The systems that fulfill one or more BROS should all be considered “potential BES Cyber Systems.” But because a BES Cyber System is composed of BES Cyber Assets, you need to go back to the BES Cyber Asset definition and make sure it still applies. For instance, if a “potential BES Cyber System” doesn’t have a 15-minute impact on the Bulk Electric System, then it won’t be a BES Cyber System, even though it does fulfill a BROS function.
Before a “potential BES Cyber System” becomes an actual one, there is one more step to take. The generator needs to go back to the definition of BES cyber asset (cited above) and make sure each “potential BES Cyber System” meets the definition. In particular, some “potential BES Cyber Systems” may not pass, as they don’t have a 15-minute impact on the BES.
To summarize the top-down approach: Identify the BES Reliability Operating Services that are performed by the generating station and then identify the BES Cyber Systems that execute or enable one or more BROS. The BES Cyber System classification as Medium or Low depends on the impact level of the plant.
If a generating facility meets Criterion 2.1 of Attachment 1, there is a further provision in that criterion that states: “the only BES Cyber Systems that meet this criterion are those shared BES Cyber Systems that could, within 15 minutes, adversely impact the reliable operation of any combination of units that in aggregate equal or exceed 1500 MW in a single Interconnection.”
This statement indicates that the generating facility could be Medium impact, but it may have few or no Medium-impact BES Cyber Systems, because a BES Cyber System has to have the capability of affecting the entire generating station. A good example of this condition is a DCS that controls only 800 MW of generation at a 1,600-MW facility and has no capability to affect the full 1,600 MW at the site. In this example, the plant would be Medium impact, but the DCS is a Low-impact BES Cyber System.
Generators looking to reduce their CIP compliance burden by taking advantage of this provision need to keep in mind that simply stating that the BES Cyber Systems cannot affect 1,500 MW will not be sufficient. They will need to prove this position by showing the work related to the identification of BES Cyber Systems through the bottom-up and top-down approaches. The generator must also document why each BES Cyber System doesn’t affect 1,500 MW and show that it isn’t networked with other BES Cyber Systems that do affect 1,500 MW.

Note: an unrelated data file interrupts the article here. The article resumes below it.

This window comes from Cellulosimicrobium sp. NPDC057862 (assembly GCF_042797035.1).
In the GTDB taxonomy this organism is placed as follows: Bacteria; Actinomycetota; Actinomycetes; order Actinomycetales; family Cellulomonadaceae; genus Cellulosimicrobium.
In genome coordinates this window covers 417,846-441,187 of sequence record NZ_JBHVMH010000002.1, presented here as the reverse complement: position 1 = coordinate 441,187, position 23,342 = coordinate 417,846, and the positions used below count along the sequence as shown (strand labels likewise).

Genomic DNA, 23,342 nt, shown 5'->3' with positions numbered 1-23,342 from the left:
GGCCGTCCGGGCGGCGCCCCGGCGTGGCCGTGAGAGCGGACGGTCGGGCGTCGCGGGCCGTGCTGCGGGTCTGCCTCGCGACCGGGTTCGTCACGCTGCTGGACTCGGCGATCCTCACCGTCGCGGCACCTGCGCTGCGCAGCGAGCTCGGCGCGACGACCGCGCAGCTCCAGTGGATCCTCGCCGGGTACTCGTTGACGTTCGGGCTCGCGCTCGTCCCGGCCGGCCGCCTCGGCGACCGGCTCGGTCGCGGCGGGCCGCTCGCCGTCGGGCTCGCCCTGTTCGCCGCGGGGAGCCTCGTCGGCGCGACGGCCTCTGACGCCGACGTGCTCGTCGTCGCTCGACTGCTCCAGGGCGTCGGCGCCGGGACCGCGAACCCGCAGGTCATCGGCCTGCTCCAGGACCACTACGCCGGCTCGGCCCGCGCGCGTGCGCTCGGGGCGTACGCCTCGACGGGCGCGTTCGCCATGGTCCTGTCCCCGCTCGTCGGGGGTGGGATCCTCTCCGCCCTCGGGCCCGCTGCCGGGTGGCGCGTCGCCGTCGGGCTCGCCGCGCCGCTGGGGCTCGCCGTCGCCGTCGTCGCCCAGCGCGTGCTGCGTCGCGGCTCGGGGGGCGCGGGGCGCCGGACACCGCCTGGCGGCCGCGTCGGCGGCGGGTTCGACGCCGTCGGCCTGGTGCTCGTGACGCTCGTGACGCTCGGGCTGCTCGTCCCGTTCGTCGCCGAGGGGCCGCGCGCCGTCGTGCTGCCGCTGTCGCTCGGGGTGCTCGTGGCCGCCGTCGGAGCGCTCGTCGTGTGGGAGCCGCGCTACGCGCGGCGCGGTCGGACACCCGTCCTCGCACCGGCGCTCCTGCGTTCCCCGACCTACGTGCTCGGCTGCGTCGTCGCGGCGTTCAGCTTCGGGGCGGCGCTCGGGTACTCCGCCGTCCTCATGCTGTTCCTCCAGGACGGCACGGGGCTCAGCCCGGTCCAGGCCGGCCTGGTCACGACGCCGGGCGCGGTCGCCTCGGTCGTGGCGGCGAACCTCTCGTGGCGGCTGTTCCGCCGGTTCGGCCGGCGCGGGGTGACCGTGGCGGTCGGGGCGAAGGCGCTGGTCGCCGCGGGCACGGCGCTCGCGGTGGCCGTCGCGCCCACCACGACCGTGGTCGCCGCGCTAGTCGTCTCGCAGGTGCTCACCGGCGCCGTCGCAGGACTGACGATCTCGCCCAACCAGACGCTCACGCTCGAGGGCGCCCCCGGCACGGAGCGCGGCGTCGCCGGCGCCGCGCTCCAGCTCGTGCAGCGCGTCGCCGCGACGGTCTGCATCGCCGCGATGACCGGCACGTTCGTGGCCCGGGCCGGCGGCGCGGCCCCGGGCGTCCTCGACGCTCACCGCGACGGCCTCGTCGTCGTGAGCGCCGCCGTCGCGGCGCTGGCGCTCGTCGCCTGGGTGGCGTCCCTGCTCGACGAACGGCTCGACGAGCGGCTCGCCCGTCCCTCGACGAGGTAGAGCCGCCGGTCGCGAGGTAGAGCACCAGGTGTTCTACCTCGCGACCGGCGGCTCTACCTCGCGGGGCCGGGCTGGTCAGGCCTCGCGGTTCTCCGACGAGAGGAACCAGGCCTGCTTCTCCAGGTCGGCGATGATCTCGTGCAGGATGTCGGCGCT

The asset identification process in NERC CIP Version 5 is much more complicated than it was in CIP Versions 1 through 3. If a generating station will be classified as Low impact in V5, the process won’t be excessively difficult. But owners of Medium-impact generating stations will require a deep understanding of how to identify cyber assets in scope. The cost and effort required to achieve NERC CIP V5 compliance will depend heavily on this understanding. ■
— Tom Alrich (firstname.lastname@example.org) is energy sector security lead for Honeywell International and focuses on the electric power industry and compliance with NERC regulations for cyber and physical security. Donovan Tindill, CISSP, senior security & compliance consultant, Honeywell Industrial IT Solutions, specializes in cybersecurity for industrial automation and control systems for a wide variety of industries and has been involved with NERC CIP compliance since 2005.